I can see why m does work on M with how the normal force of little m onto big M is, for most of the time, downwards at an angle, exerting a horizontal normal force onto M (we don't care about this vertical component of the normal force onto big M by little m as we assume that the surface supporting the entire system will simply exert a larger normal force to compensate for this).

But in your inertial frame they will not be. Some of m's displacement will be more vertical than that, so have a component into the surface of M, matching the displacement of M. Therefore m does work on M.
Wait a second. Are you arguing that if little m is doing work on big M, then big M must be doing negative work on little m? This would come simply from Newton's 3rd law, right? (This only seems weird to me because my intuition is telling me that the normal force by M on m is always perpendicular to m's displacement. I'll think about this some more and convince myself otherwise soon.) So, if I'm analyzing a system and a component of my system is doing work on some particle/object not included in my system, do I then make the argument that minus work is being done by the outside object on the inside object of my system, and that energy is not conserved? I'll think about this more when I have the time or whenever you're able to reply.

haruspex
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Some of m's displacement will be more vertical than what?
More vertical in the inertial frame than in the frame of reference of M.
And isn't the displacement of little m always tangent to the surface of M, meaning that it's displacement will always be perpendicular to M's normal force on m?
It stays in contact with the surface, but that surface is moving. Consider m to be at a point on M's surface at time t, and the tangent at that point is at angle θ to the horizontal. Time dt later, M has moved some small distance horizontally. To stay in contact, m must descend (in the lab frame) at an angle steeper than θ. Thus its motion has a component (anti)parallel to the normal force.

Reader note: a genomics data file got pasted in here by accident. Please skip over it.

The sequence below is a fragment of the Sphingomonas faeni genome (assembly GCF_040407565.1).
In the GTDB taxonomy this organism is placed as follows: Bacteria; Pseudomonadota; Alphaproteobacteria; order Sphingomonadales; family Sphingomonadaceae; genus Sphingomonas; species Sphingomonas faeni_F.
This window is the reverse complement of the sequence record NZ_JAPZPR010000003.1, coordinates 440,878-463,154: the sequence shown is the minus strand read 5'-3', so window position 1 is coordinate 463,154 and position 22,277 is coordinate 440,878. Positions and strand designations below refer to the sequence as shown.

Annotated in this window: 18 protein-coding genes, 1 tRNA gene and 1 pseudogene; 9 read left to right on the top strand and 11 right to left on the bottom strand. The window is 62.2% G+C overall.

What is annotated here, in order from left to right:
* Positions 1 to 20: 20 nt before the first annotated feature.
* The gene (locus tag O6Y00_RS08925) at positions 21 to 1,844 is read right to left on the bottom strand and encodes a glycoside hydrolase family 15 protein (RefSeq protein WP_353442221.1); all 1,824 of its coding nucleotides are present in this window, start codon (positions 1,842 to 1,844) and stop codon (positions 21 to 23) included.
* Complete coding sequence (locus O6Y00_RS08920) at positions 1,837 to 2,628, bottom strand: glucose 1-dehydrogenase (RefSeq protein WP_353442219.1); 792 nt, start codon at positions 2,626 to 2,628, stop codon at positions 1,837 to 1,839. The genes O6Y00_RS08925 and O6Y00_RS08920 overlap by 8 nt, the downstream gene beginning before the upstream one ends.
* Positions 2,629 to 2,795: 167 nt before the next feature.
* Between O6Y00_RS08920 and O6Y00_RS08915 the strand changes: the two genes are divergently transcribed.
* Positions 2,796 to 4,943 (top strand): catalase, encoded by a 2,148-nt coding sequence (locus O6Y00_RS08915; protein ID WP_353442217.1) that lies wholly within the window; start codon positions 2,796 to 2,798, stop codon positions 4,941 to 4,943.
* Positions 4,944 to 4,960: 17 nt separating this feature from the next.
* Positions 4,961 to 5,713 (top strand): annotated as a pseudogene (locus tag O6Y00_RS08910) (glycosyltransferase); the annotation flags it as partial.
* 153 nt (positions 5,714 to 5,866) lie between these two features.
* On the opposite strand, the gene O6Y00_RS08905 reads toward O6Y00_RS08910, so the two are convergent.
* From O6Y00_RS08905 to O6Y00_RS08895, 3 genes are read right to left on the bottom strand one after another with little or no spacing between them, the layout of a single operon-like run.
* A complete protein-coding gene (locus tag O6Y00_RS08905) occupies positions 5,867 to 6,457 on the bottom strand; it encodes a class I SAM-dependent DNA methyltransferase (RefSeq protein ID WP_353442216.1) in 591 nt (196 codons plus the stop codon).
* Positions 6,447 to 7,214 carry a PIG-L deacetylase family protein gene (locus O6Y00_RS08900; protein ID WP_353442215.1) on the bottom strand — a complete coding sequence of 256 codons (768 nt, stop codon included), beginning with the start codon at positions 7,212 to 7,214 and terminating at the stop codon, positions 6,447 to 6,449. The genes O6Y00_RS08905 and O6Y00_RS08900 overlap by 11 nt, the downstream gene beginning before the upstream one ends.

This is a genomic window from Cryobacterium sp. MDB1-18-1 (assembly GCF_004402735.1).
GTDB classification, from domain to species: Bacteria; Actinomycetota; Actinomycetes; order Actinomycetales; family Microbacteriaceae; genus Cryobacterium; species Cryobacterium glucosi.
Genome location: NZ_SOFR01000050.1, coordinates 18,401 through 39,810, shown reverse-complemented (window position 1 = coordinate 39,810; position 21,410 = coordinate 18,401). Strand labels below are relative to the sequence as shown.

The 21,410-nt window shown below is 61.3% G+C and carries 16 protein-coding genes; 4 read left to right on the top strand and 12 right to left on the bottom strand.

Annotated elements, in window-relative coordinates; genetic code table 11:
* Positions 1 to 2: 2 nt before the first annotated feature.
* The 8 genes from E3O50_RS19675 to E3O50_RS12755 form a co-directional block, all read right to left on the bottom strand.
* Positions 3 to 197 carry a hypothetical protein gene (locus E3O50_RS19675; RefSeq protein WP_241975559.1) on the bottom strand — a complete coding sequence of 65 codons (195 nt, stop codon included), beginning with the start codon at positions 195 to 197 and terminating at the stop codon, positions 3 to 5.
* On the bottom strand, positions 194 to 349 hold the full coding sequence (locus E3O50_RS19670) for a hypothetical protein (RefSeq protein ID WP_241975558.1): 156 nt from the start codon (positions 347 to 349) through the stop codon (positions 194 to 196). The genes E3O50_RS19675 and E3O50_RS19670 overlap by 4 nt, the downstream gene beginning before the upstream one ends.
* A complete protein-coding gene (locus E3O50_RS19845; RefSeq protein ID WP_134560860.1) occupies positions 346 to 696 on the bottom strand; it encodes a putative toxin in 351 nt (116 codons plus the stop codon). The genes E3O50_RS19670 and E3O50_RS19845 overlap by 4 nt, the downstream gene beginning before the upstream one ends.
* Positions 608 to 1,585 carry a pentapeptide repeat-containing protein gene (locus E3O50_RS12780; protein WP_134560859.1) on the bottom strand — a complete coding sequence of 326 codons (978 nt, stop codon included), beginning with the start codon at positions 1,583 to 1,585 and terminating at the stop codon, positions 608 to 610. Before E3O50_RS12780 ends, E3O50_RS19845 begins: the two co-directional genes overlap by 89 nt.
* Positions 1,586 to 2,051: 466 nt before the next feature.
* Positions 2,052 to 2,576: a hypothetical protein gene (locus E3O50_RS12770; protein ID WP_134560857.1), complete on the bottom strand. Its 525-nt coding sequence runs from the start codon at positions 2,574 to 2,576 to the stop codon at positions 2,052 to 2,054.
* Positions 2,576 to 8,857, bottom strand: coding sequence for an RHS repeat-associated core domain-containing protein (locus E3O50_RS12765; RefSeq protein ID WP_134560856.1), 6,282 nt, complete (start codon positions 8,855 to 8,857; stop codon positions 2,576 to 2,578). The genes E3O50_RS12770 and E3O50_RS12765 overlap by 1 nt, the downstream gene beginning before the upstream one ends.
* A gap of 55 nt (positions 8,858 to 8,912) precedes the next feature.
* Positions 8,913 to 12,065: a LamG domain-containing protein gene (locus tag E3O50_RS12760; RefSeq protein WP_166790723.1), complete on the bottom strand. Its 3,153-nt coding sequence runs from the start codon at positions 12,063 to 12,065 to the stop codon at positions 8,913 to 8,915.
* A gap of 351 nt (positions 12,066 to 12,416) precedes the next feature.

More vertical in the inertial frame than in the frame of reference of M.

It stays in contact with the surface, but that surface is moving. Consider m to be at a point on M's surface at time t, and the tangent at that point is at angle θ to the horizontal. Time dt later, M has moved some small distance horizontally. To stay in contact, m must descend (in the lab frame) at an angle steeper than θ. Thus its motion has a component (anti)parallel to the normal force.
I can't believe that I wasn't taking that into account (the movement of big M) when I was picturing m's motion in my head. And then this just leads to a Newton's 3rd Law argument where there now is a net* external work (the normal force on big M which isn't perpendicular* to the displacement of little m) that is changing the amount of mechanical energy in the m-earth system, making our equations of assuming that energy is conserved in the m-earth system invalid, right?

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haruspex
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I can't believe that I wasn't taking that into account (the movement of big M) when I was picturing m's motion in my head. And then this just leads to a Newton's 3rd Law argument where there now is a new external work (the normal force on big M which isn't parallel to the displacement of little m) that is changing the amount of mechanical energy in the m-earth system, making our equations of assuming that energy is conserved in the m-earth system invalid, right?
Yes.

neilparker62
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Doesn't really address the OP's question(s) but perhaps worth noting the similarity between Problem A and this thread on alpha decay. In the latter, energy from mass conversion can be apportioned by mass ratio - here the same with the gravitational potential energy of cube mass m. Letting ΔE = mgh , the respective kinetic energies of cube and block upon separation will be:

$$KE_{cube}=ΔE\times\frac{M}{M+m}$$ and $$KE_{block}=ΔE\times\frac{m}{M+m}$$

From which we may readily verify the OP's solution to Problem A. The solutions above should be consistent with conservation of energy and momentum (in earth frame if that needs to be specified ?).